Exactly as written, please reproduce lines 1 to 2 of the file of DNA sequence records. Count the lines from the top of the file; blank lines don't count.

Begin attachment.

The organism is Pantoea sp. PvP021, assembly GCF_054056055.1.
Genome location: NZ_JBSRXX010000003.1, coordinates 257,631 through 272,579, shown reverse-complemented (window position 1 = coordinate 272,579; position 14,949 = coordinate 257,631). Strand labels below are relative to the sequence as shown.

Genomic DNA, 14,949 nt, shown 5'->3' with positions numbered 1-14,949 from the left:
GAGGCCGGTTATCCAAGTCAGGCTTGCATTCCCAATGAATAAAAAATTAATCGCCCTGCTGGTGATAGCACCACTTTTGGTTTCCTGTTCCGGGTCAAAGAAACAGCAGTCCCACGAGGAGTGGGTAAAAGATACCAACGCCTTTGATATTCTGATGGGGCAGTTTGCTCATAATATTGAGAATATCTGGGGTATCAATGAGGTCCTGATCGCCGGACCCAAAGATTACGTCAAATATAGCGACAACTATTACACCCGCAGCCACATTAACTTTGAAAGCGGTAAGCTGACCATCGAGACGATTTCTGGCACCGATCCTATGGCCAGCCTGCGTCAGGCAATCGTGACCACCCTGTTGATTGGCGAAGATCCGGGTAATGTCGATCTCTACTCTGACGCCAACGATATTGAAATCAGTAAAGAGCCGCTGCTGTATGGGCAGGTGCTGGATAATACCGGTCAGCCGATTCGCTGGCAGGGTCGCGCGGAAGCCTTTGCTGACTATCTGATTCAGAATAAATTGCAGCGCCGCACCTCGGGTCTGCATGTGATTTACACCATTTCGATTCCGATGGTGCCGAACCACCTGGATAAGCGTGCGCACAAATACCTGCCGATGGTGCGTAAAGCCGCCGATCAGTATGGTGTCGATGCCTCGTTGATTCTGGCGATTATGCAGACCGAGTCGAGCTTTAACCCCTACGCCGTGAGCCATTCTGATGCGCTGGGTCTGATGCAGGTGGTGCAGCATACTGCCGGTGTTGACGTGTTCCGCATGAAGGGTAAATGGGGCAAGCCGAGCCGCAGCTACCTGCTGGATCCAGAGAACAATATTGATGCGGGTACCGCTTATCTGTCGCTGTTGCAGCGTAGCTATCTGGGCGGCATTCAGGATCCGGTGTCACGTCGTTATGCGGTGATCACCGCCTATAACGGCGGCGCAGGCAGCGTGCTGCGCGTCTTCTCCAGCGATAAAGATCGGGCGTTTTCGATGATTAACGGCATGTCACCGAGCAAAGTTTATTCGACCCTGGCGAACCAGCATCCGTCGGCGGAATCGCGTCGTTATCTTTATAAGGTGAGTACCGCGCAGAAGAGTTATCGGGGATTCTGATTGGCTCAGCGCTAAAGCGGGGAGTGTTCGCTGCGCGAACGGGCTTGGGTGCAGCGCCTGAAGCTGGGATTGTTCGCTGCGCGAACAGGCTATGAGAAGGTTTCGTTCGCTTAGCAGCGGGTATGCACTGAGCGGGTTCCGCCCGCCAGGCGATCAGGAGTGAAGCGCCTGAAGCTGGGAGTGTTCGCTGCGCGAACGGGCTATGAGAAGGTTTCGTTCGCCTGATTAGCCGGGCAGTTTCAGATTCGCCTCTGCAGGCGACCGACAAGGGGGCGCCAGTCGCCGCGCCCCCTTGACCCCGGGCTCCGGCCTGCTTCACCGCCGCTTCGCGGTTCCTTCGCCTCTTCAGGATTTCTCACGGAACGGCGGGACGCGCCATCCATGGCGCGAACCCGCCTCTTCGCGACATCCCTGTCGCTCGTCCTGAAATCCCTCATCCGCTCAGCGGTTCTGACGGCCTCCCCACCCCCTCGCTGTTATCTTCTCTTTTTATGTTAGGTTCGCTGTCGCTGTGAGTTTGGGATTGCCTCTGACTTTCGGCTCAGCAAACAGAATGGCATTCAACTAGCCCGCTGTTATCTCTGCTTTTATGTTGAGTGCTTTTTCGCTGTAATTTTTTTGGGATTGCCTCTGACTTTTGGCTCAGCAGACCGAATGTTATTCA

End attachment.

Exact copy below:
The organism is Pantoea sp. PvP021, assembly GCF_054056055.1.
Genome location: NZ_JBSRXX010000003.1, coordinates 257,631 through 272,579, shown reverse-complemented (window position 1 = coordinate 272,579; position 14,949 = coordinate 257,631). Strand labels below are relative to the sequence as shown.